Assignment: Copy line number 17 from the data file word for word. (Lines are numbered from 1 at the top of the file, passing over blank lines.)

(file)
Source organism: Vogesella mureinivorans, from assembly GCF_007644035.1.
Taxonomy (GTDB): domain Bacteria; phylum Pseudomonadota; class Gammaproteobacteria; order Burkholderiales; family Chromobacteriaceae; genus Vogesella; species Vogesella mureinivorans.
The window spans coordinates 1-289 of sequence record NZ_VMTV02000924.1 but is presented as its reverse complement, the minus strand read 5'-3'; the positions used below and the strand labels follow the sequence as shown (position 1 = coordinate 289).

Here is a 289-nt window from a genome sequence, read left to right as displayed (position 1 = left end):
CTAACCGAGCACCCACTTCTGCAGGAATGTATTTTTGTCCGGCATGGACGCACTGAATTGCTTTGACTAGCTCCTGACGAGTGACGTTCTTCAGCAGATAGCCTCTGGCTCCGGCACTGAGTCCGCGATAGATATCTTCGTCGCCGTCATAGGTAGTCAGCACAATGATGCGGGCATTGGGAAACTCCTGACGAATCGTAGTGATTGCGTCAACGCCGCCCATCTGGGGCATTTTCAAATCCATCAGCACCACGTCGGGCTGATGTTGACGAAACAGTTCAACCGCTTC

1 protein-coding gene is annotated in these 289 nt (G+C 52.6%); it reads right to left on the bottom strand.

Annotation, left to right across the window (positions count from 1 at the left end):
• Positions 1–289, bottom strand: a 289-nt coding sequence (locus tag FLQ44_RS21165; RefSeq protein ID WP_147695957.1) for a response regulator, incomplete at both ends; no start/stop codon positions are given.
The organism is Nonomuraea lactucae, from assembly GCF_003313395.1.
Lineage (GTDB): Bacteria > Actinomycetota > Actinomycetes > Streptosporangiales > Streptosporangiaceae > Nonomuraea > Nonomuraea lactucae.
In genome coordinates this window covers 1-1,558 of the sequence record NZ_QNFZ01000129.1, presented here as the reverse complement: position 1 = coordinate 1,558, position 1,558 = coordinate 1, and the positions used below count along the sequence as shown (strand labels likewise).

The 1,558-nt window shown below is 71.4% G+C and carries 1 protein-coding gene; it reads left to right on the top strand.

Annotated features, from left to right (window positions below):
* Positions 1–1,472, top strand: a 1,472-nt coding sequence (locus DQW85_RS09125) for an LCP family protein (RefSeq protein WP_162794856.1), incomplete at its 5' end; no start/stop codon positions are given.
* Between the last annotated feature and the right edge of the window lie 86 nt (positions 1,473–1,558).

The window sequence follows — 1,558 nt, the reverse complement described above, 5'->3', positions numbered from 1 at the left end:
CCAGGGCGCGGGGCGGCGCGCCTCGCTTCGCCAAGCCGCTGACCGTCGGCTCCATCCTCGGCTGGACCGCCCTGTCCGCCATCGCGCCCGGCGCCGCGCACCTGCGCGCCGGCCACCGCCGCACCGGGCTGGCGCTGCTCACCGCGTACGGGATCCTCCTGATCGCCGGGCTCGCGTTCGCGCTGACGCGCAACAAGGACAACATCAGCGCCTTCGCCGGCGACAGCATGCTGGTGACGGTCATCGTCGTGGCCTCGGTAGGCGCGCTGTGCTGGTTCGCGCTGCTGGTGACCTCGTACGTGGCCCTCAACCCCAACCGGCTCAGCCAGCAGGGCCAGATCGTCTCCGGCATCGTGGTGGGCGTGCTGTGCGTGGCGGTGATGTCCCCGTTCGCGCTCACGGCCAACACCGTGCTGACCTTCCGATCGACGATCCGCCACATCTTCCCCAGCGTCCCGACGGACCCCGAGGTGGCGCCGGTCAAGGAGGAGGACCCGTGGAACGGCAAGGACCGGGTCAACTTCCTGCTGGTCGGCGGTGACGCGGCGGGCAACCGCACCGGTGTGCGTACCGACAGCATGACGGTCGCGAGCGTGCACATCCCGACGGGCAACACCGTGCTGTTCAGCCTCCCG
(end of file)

CCAGGGCGCGGGGCGGCGCGCCTCGCTTCGCCAAGCCGCTGACCGTCGGCTCCATCCTCGGCTGGACCGCCCTGTCCGCCATCGCGCCCGGCGCCGCGCACCTGCGCGCCGGCCACCGCCGCACCGGGCTGGCGCTGCTCACCGCGTACGGGATCCTCCTGATCGCCGGGCTCGCGTTCGCGCTGACGCGCAACAAGGACAACATCAGCGCCTTCGCCGGCGACAGCATGCTGGTGACGGTCATCGTCGTGGCCTCGGTAGGCGCGCTGTGCTGGTTCGCGCTGCTGGTGACCTCGTACGTGGCCCTCAACCCCAACCGGCTCAGCCAGCAGGGCCAGATCGTCTCCGGCATCGTGGTGGGCGTGCTGTGCGTGGCGGTGATGTCCCCGTTCGCGCTCACGGCCAACACCGTGCTGACCTTCCGATCGACGATCCGCCACATCTTCCCCAGCGTCCCGACGGACCCCGAGGTGGCGCCGGTCAAGGAGGAGGACCCGTGGAACGGCAAGGACCGGGTCAACTTCCTGCTGGTCGGCGGTGACGCGGCGGGCAACCGCACCGGTGTGCGTACCGACAGCATGACGGTCGCGAGCGTGCACATCCCGACGGGCAACACCGTGCTGTTCAGCCTCCCG